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“Making bread safe for Celiacs”

Now isn’t that a title to grab your attention? Hmm, I suppose I already do this, as I’ve made adaptations of several great gluten-free, vegan bread recipes (e.g. this and this). But this article is not focused on healing through dietary shifts; it’s about the big boys with the big dollars- PHARMA. While a part of me would love a pill to magically render my finicky guts capable of handling gluten, how would it affect my other newly developed food sensitivities? My bone density loss? Chronic fatigue? My antibody count is normal now, but these problems persist. And what of side-effects?

I will say that I would love to have a gluten-shield as back-up for situations such as the one I experienced 2 weeks ago. I was glutened at a GIG-trained cafe that I had proudly touted to all gluten-free friends as “the only place I can safely eat.” Well, now the number of places I can safely eat is zilch. I hesitate to name the restaurant because they really do try very hard to keep gluten-free items free from cross-contamination and they really do care. The run-down: a new employee made my gluten-free wrap in the gluten-free prep area, but with a tomato wheat wrap instead of a gluten-free brown rice wrap. I was in a hurry and felt overly confident as the cashier chatted with me about her sister’s severe gluten intolerance and the difficulties involved with avoiding gluten when dining out, and I really should have noted the color of the wrap before taking a large bite once in my car and on the road. At least I noticed after the first bite, but the deed was done, swallowed, sealed. I turned around and went back to the cafe, asking to see what the gluten-free wraps look like, thinking (PRAYING) perhaps they’d switched brands. Before anyone could take action, the prep girl slapped her forehead, exclaiming: “Oh I put your order on a wheat wrap by mistake!” Employee panic/mania/profuse apologies ensued, and I tried to stay as calm as possible (delaying the frenzied explosion of tears until back to the privacy of my car). They took my number and apologized some more, but I was crushed. In a matter of hours I was bloated, foggy-brained, and drained. The next day the owner called me to offer sincere apologies, as well as a gift card (which I sort of pushed off, but she insisted). She informed me that the kitchen had already rearranged gluten-free ingredients and foods in the kitchen area to avoid further confusion. I groggily told her I was concerned that the employee did not understand the poisonous nature of gluten for those with Celiac, but that I appreciated their effort to ascertain GIG training/certification (only place within 2 hours of me in any direction). I was also a bit miffed by the glutening of the gluten-free prep area (did they wipe down the surface on which she’d made my “gluten-free” wrap prior to preparing food for subsequent customers who requested the gluten-free prep area that day?). My insides are still not quite back to their norm, so I’ve gone back to the ever-popular diet of bland, low fiber food. I did have a moment of silliness and almost purchased a frozen gluten-free cheese enchilada yesterday (despite dairy and corn intolerance), but thank goodness the rational part of my brain vanquished the whims of my taste buds.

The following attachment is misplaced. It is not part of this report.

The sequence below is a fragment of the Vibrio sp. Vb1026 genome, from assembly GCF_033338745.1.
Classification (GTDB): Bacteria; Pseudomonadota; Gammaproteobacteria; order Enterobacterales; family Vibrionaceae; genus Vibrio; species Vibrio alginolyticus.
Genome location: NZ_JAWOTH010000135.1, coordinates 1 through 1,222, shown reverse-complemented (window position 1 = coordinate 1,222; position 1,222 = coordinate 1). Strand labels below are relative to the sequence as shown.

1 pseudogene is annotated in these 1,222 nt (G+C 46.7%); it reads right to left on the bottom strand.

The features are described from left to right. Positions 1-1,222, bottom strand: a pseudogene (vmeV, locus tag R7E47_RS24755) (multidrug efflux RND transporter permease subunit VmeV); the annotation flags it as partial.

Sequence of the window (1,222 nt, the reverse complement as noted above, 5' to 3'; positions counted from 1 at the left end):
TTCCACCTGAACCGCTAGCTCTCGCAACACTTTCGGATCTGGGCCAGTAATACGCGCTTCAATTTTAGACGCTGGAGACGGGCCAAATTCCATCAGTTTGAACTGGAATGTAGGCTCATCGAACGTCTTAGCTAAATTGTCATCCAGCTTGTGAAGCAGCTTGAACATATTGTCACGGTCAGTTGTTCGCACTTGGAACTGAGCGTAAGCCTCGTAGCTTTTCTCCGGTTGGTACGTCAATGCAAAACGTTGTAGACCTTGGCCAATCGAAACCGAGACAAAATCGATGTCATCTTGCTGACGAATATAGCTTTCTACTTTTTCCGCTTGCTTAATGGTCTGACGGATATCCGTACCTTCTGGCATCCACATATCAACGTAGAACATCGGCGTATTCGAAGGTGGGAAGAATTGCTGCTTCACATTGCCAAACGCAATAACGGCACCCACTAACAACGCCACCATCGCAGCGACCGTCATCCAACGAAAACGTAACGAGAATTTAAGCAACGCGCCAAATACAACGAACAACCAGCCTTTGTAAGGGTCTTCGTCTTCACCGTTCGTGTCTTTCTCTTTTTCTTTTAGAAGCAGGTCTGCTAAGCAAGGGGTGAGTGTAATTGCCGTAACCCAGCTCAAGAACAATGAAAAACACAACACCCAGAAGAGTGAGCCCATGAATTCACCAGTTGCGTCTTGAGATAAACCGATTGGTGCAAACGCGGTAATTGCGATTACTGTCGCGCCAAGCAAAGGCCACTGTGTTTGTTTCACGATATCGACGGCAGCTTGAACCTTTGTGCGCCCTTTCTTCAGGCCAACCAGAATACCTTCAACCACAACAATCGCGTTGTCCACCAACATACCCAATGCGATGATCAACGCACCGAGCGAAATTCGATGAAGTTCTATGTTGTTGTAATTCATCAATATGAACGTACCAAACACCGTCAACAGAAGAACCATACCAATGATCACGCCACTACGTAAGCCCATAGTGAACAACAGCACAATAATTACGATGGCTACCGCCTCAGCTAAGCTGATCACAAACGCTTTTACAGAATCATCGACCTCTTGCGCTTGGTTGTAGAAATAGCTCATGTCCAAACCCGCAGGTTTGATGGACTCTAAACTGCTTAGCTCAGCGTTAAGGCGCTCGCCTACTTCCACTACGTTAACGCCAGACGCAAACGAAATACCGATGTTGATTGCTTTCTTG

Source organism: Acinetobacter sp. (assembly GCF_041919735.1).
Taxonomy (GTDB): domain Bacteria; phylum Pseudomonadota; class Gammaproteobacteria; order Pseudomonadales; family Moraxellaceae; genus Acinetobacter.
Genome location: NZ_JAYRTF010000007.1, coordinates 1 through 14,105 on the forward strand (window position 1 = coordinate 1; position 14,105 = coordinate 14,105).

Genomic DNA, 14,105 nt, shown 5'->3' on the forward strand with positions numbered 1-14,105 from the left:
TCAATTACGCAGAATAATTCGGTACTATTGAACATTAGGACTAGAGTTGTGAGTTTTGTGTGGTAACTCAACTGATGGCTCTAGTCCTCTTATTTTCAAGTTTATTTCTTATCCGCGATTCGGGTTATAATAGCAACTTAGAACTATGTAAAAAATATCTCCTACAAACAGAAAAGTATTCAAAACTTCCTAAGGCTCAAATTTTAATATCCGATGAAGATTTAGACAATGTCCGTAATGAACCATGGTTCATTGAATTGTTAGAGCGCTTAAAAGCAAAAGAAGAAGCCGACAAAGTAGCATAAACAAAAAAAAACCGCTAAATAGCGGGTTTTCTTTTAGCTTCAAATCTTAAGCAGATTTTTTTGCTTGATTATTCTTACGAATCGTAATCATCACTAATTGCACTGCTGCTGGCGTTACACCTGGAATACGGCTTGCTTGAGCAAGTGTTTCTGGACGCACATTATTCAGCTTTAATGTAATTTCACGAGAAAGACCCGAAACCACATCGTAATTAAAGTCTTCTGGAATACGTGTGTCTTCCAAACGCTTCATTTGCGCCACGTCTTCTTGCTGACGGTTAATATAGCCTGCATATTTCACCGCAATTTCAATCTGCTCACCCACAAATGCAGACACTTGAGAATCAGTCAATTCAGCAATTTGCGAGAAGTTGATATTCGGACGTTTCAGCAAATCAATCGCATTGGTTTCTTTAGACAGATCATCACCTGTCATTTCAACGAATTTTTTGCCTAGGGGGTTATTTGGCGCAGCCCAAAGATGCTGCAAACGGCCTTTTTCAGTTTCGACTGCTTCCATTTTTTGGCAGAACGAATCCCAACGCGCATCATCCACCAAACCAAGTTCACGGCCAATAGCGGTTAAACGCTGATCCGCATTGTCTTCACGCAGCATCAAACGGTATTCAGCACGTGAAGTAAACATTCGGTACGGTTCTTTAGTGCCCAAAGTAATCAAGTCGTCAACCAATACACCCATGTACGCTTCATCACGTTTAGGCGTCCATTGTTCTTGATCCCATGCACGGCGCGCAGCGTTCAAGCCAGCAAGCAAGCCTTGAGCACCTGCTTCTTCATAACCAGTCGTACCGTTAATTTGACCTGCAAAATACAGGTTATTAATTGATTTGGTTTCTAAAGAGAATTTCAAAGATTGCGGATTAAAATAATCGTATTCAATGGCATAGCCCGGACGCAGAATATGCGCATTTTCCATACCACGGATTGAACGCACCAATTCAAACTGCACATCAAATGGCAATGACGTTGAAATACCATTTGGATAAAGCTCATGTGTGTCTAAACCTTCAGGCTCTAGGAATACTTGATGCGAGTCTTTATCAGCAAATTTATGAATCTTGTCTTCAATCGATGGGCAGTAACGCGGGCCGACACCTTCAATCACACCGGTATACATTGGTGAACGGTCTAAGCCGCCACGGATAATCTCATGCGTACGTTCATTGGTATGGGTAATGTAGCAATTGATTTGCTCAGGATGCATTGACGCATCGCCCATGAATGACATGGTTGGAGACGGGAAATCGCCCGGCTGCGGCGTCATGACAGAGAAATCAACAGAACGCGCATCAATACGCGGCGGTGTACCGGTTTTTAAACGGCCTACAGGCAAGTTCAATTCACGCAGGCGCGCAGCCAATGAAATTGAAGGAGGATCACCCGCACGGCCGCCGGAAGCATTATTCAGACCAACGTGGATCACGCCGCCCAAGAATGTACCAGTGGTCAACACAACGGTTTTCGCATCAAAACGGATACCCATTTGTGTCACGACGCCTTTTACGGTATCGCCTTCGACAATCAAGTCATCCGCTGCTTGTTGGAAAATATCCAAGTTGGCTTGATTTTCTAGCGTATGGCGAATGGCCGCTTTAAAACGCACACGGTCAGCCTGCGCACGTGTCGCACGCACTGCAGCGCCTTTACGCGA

So yes, long story short, I would like a pill to take for the unpredictable world of eating out, but not for an everyday blanketing of my health issues.